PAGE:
Maeve Binchy: “All Round Good Egg”

July 31, 2012

News broke this morning that beloved Irish author Maeve Binchy had passed away, yesterday, at the age of 72.  A Binchy-Book will always be equated in my mind with a cosy and decadent descent into blissful and effortless reading.  Her novels were often set in busy little Irish villages populated with families, friends, neighbours and shopkeepers, going about their entangled every-days with challenges and successes, and yes, a little lurve here and there too. From Light A Penny Candle to the most recent, Minding Frankie, each was a delightful voyage, as a good story should be.

Maeve Binchy embraced her Irish homeland and shared the good-natured ways of its people with her readers. Donal O’Donoghue wrote the following in the RTE of Ireland describing a visit with Maeve:

“In the picturesque Dublin village of Dalkey, there’s a pretty cottage that looks deceptively bijou. That is until you step into its book-lined interior. Like C S Lewis’ wardrobe, this is a way into another world. Maeve Binchy, best-selling author and all-round good egg, lives here. Upstairs is her work room and you get there by a glass elevator. With her arthritis worsening and a dicky heart, Maeve is not as mobile as she once was. “But I hate people talking about their ailments and illnesses”, she says. My father had a great statement. He used to say that the words ‘how are you?’ is a greeting, not a question about your health.” So at 70 years of age, MB remains resolutely young at heart, a tonic and a trouper. “I have a great friend who is a retired judge now and whenever we meet, we say to each other: ‘what will we do when we grow up?'””

Maeve Binchy wrote some fifteen novels as well as short stories and plays. I’ve enjoyed all I’ve read. A special one on my shelf is her non-fiction guide for writers called: The Maeve Binchy Writers’ Club. Her warmth and wit is just as evident when she’s offering guidance as when she is storytelling. Tried and true advice but in Maeve’s version of write-what-you-know she is quoted as saying,  “You see, I’ve never been at an orgy and I wouldn’t know where legs should be and arms should be.

While it is indeed sad to think Maeve won’t be writing any new stories to entertain and comfort us, the good news is she leaves us with one more to savour, A Week in Winter, to be published in October 2012. I can already anticipate a quiet week-end this winter, with a last precious Binchy-Book to warm my heart.

Some final words from Maeve Binchy – words that resonate:

The happiest moments of my life are connected with family and friends. There is a great comfort about being with people who knew you way back when. There is a mental shorthand, an easy-going feeling that life doesn’t have to be explained or defined; we are all in more or less the same boat. To have a community around you in a changing and unstable world is invaluable and nothing can beat the feeling that there will always be people out for our good.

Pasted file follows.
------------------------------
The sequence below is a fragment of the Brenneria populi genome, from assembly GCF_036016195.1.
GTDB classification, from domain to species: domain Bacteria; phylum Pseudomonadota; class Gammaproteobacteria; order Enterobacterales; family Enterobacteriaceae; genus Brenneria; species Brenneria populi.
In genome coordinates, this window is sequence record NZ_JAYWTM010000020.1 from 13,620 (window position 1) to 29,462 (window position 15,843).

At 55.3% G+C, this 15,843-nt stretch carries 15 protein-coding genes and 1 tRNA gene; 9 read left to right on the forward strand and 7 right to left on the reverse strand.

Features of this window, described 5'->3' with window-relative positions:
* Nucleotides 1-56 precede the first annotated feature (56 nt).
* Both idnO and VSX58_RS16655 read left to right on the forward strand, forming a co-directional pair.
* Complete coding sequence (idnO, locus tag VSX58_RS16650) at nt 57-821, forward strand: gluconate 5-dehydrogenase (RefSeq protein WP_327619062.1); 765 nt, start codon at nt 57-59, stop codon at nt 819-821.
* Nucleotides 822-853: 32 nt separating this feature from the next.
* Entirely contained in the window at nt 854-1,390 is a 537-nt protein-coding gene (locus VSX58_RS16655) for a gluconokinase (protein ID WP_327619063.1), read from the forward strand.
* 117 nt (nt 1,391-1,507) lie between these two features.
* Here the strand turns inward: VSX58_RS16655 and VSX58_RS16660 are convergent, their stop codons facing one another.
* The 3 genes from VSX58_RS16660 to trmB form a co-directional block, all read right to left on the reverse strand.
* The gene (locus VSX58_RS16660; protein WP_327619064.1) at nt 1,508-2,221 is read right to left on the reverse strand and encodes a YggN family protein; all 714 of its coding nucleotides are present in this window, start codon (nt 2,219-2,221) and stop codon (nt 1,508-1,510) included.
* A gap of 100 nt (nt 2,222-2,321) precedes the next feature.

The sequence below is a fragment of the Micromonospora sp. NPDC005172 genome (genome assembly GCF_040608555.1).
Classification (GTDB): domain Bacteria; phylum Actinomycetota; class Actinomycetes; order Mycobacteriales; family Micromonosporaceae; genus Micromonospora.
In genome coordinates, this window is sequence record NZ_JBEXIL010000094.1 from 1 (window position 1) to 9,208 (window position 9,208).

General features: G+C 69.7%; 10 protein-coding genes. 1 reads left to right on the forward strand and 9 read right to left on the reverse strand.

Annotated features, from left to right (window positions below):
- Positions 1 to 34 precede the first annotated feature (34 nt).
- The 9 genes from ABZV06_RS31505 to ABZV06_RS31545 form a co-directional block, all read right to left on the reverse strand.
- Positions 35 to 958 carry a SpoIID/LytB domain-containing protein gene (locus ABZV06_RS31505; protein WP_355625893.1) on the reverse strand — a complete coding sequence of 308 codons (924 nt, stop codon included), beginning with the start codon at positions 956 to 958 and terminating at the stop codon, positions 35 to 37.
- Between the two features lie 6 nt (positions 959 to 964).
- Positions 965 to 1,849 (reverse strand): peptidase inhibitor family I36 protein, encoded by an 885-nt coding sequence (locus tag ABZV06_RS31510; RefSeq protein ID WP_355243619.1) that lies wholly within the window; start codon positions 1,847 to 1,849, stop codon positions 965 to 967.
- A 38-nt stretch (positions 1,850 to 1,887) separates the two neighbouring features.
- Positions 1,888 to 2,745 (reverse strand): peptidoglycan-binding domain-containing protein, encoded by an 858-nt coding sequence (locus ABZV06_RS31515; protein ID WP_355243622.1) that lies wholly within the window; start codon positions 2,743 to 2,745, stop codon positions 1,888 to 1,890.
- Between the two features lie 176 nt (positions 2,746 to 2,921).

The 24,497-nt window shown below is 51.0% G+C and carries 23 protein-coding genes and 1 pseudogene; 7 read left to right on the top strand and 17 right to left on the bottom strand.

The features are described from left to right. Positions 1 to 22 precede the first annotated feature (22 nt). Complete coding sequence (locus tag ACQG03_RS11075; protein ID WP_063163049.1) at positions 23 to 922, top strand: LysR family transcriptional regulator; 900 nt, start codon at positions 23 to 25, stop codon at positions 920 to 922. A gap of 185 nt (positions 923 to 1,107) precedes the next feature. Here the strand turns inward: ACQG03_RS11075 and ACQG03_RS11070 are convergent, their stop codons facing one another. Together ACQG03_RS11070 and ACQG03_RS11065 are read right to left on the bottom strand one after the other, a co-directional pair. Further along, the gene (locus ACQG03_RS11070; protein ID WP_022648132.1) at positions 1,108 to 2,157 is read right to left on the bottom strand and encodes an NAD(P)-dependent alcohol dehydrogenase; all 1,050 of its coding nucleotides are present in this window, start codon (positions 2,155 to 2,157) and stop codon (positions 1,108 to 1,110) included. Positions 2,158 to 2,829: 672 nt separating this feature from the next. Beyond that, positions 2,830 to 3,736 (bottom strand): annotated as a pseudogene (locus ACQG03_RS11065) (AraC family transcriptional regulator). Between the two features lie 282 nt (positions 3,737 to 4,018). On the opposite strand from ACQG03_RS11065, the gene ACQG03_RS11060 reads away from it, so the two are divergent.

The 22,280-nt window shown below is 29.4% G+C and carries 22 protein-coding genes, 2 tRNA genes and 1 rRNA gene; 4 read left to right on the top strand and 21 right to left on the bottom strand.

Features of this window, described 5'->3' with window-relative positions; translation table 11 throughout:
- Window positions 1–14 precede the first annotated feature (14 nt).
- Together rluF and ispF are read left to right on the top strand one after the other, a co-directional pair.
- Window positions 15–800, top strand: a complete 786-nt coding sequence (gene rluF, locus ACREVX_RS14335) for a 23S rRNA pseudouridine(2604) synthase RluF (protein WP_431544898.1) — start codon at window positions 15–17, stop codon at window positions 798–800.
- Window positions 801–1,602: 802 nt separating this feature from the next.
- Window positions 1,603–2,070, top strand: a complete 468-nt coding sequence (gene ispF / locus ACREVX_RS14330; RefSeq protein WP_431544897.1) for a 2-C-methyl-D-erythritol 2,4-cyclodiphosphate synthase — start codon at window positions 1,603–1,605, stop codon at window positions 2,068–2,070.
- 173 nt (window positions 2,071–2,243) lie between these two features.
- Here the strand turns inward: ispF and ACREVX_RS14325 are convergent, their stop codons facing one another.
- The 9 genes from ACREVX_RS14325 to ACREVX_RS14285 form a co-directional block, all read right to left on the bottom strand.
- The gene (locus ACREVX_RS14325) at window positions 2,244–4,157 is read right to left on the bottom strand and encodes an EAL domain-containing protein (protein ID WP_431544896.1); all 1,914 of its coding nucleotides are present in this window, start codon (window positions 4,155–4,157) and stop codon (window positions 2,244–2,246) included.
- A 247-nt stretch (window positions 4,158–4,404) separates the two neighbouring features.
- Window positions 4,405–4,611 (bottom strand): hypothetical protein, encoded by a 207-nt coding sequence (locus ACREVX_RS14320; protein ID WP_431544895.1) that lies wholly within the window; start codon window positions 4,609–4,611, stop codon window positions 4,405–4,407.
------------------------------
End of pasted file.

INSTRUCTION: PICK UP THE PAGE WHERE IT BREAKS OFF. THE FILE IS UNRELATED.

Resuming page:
More Maeve.

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4 Responses to “Maeve Binchy: “All Round Good Egg””

  1. Anonymous Says:

    I will miss my Maeve Binchy weekend reads as well. Thanks for such a lovely tribute to an author I have enjoyed often. I love her final words and they certainly do resonate. There is great comfort about being with people who knew you way back when and that there are people out there that will always be out for our good. What comforting thoughts to be remembered by.

  2. Luli Says:

    I felt so sad when I heard the news. I was shocked. I guess you never expect it.

  3. Lauren Says:

    Maeve Binchy has always been the author I most associate with comfort and happiness. Her books have a way of making me feel like I am surrounded by friends – they pull you into the wonderful lives of the characters in a way that makes you feel a part of something wonderfully home-like. I was so sad to hear that she had passed away and wouldn’t be sharing any more of her lovely stories with us, but it is nice to remember her like this – thank you for your post!

  4. Susan Says:

    Thank you all for your sincere and thoughtful comments. I’m sure it’s meaningful to writers to know their stories are woven into our lives in such comforting ways. Though lovely Maeve is gone, her stories remain for new generations of readers to embrace. Heartwarming tales are timeless!


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